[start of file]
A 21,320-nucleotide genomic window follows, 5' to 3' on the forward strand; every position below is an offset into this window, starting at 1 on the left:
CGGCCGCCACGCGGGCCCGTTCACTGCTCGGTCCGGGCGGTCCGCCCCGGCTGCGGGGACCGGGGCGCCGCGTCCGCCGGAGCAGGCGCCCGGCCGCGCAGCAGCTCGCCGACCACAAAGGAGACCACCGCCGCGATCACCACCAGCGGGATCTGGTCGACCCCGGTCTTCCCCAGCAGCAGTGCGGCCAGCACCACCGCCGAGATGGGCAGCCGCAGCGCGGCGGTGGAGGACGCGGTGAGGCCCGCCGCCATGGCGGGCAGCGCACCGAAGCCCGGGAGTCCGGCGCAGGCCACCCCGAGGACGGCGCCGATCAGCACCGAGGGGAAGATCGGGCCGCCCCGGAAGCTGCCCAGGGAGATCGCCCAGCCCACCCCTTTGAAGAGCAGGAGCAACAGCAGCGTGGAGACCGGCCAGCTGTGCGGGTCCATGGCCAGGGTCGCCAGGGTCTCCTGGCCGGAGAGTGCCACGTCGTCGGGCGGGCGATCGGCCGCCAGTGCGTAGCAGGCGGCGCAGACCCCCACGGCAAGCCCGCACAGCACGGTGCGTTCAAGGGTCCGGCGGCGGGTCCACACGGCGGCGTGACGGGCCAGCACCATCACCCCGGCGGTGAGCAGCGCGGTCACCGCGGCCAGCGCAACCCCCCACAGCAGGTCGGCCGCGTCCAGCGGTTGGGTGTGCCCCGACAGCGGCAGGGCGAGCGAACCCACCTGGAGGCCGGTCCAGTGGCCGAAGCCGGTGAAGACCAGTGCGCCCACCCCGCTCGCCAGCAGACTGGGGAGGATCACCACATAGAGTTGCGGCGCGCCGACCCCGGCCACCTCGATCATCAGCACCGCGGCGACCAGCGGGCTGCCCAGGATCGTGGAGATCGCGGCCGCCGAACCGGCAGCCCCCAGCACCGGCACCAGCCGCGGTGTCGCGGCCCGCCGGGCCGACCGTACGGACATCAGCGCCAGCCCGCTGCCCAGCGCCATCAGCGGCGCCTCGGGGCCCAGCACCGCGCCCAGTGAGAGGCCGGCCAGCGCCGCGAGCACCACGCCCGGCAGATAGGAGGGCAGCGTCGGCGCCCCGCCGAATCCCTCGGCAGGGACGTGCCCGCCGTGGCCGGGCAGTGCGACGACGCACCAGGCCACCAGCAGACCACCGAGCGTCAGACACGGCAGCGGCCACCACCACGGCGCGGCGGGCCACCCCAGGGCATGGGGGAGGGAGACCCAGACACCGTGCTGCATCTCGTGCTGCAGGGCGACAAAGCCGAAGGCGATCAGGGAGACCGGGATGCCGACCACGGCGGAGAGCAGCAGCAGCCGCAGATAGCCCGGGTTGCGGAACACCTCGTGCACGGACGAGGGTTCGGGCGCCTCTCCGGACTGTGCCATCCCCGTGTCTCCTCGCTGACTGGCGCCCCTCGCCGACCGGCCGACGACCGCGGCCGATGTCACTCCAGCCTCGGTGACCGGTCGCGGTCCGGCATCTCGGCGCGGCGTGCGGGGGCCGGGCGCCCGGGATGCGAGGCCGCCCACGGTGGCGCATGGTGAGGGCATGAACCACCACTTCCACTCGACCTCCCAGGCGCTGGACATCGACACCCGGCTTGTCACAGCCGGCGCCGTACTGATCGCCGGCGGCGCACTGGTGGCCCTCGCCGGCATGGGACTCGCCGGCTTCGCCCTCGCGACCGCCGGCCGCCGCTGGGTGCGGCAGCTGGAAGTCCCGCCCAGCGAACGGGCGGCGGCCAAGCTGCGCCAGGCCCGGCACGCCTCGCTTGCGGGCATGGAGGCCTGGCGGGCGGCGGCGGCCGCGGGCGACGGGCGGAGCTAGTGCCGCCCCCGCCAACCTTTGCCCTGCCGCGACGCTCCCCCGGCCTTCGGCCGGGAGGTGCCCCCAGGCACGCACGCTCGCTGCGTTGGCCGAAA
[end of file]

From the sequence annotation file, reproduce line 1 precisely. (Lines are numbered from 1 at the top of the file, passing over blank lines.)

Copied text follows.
A 21,320-nucleotide genomic window follows, 5' to 3' on the forward strand; every position below is an offset into this window, starting at 1 on the left: